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Impact of coronavirus (Covid-19)

Since the start of the pandemic there has been a large increase in unemployment and a large fall in employment for young people aged 16-24.

Comparing the latest quarter, October-December, with the pre-pandemic quarter of January-March 2020:

  • Unemployment for young people has increased by 66,000, a 13% increase. The increase for men was 45,000, a 15% increase, while the increase for women was 12,000, an 10% increase.
  • The unemployment rate has increased to 14.2% from 12.1%.
  • The number of young people in employment has fallen by 284,000, a 7.5% fall. The fall for men has been larger, with employment levels falling by 9% for men and by 6% for women.
  • 189,000 more young people have become economically inactive.

The number of people aged 16-64 claiming unemployment related benefits has increased by 271,000 from January 2020 to January 2021, an increase of 120%. This was driven by increases from March to May when the number of claimants more than doubled. Since May the youth claimant count has fallen slightly. Some of the increase since March will be due to employed people who have become eligible for Universal Credit as part of the government response.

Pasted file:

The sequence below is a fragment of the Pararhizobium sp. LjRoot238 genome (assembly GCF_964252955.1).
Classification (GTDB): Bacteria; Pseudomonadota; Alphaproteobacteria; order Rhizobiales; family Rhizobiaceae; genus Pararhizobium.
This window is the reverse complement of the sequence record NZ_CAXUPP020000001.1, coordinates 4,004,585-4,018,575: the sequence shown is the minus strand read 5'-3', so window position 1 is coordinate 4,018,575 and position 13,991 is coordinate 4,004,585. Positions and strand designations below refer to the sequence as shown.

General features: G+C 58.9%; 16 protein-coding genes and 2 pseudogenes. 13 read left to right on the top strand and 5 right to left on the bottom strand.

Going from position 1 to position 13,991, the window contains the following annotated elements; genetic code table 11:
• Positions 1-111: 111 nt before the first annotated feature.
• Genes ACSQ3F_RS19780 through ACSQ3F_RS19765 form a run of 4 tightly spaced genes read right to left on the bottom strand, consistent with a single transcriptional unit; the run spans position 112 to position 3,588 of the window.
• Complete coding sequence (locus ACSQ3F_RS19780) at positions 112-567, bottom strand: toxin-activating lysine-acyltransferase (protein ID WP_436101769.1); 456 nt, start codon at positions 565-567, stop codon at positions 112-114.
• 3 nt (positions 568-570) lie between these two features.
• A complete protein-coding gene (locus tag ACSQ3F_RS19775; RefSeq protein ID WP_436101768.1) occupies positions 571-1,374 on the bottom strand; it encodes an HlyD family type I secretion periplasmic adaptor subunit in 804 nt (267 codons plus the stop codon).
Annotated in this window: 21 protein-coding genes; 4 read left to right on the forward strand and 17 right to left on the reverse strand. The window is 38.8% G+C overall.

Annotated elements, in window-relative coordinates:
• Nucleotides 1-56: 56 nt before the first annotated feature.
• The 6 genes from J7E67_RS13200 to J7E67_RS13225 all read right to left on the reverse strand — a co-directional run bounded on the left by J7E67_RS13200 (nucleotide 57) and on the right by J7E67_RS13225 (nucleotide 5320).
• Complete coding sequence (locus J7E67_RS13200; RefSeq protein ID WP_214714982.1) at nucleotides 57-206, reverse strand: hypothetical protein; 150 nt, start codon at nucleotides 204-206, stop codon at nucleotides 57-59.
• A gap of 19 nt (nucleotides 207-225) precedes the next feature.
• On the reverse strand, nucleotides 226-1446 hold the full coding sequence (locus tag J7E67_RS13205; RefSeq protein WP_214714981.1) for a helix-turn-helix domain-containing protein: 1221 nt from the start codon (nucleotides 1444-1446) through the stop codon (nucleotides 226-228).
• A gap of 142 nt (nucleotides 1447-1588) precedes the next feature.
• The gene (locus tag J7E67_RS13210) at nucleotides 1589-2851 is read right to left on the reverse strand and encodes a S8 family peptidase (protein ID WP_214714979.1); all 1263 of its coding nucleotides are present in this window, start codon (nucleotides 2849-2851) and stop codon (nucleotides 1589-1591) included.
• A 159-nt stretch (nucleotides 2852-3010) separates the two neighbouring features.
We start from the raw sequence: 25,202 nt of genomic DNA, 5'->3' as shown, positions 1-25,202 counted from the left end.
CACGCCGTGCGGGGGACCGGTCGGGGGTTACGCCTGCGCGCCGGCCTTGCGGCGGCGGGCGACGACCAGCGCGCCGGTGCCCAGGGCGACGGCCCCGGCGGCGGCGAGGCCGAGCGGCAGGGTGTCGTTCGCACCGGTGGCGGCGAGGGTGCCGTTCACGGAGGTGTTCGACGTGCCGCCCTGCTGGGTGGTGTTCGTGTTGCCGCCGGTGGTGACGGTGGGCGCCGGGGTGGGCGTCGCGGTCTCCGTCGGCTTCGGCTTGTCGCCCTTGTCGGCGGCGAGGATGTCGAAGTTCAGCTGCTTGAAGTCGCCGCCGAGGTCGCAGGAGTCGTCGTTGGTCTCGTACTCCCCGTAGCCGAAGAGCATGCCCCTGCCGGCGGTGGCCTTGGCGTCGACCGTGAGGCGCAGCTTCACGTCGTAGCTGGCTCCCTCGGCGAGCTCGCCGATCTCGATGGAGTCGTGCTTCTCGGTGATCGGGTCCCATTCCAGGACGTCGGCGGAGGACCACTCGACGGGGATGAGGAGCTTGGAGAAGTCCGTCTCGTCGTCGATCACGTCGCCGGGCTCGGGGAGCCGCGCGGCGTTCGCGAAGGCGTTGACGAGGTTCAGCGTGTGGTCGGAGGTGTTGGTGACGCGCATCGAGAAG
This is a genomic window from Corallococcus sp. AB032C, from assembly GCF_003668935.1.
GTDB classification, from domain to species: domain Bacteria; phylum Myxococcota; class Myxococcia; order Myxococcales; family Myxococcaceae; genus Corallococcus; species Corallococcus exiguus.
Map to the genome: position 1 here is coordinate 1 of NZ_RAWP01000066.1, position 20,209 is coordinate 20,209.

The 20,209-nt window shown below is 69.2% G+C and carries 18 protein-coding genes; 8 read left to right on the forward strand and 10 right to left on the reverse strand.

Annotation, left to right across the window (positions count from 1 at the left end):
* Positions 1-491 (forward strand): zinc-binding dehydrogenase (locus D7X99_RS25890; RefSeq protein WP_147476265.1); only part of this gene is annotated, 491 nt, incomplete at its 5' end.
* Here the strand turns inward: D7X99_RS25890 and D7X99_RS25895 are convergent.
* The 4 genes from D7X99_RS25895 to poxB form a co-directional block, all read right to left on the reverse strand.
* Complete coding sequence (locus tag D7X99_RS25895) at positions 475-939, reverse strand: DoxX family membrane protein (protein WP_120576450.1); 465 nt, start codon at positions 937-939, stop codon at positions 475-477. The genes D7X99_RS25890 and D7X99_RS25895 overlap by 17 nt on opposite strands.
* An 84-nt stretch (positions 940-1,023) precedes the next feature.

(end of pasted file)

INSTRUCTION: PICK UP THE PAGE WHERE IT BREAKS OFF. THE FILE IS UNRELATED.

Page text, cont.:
As at 31 December, 785,000 jobs held by those aged 24 or under were on furlough, which was 19% of eligible jobs. Almost two million jobs held by young people, and almost half of eligible jobs, were furloughed at some point between March and the end of July.

More information can be found in the Library briefing Coronavirus: Impact on the labour market.

589,000 young people aged 16-24 were unemployed in October-December 2020, a decrease of 12,000 from the previous quarter and an increase of 109,000 from the year before. Recent levels of youth unemployment are at their highest since 2016, although by historical standards, unemployment levels for young people remain low.

The number of young people in employment fell slightly since the previous quarter and fell by 282,000 from the previous year to 3.51 million.

The number who are economically inactive (not in or looking for work) increased by 13,000 from the previous quarter and increased by 133,000 from the previous year to 2.75 million.

The unemployment rate (the proportion of the economically active population who are unemployed) for 16-24 year olds was 14.4% in October-December 2020. This is down from 14.6% in the previous quarter and from 11.3% a year before.

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